The Black Candle (2008) Documentary
Directed by M.K. Asante
A documentary about the struggle and triumph of African-American family, community, and culture, using Kwanzaa as a vehicle to celebrate the African-American experience. The seven principles of Kwanzaa (unity, self-determination, collective work and responsibility, cooperative economics, purpose, creativity and faith) are so important to African-Americans today. The documentary explores the holiday’s growth out of the Black Power Movement in the 1960s to its present-day reality as a global, pan-African holiday embraced by over 40 million celebrants.
The Black Candle‘s final bow at a/perture took an unexpected turn when M. K. Asante, the film’s director, showed up to see his film in a new space and interact with those in the audience. His film is about the African-American tradition of Kwanzaa and the celebration of black American’s African heritage and ancestry. Asante arrived with family and was gracious enough to spontaneously perform a Q&A for the audience after the film was over. They were thrilled—a surprise for everyone who’d just experienced an intimate portrait of African-American culture and life. As the credits rolled, people were chanting and trilling with their tongues—or ululation—in excitement. Once Asante took to the front of the room, he commanded the floor with sincerity, gratitude, and poise; answering every question with delicacy and passion. His other projects include the books Buck: A Memoir and It’s Bigger Than Hip-hop, which he spoke about in reference to his life and passion for art.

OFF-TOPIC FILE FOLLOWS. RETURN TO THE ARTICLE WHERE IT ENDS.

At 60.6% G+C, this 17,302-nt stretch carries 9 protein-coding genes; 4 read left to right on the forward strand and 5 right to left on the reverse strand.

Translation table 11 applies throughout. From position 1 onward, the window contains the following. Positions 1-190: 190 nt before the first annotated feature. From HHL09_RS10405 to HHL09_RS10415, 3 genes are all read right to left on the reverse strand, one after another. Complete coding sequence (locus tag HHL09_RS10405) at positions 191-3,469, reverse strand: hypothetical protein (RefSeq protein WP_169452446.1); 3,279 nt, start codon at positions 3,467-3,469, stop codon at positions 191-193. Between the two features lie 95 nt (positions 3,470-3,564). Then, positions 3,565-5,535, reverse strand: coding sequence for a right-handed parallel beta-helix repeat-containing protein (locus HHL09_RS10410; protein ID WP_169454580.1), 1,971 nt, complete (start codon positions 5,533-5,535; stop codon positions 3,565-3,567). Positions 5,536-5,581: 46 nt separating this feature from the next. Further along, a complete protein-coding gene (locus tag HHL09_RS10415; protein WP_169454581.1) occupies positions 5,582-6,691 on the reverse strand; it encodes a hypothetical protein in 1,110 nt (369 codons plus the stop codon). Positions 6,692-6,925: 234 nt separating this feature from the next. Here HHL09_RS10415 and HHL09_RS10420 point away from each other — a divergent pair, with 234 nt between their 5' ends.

a/ staff Gray Gordon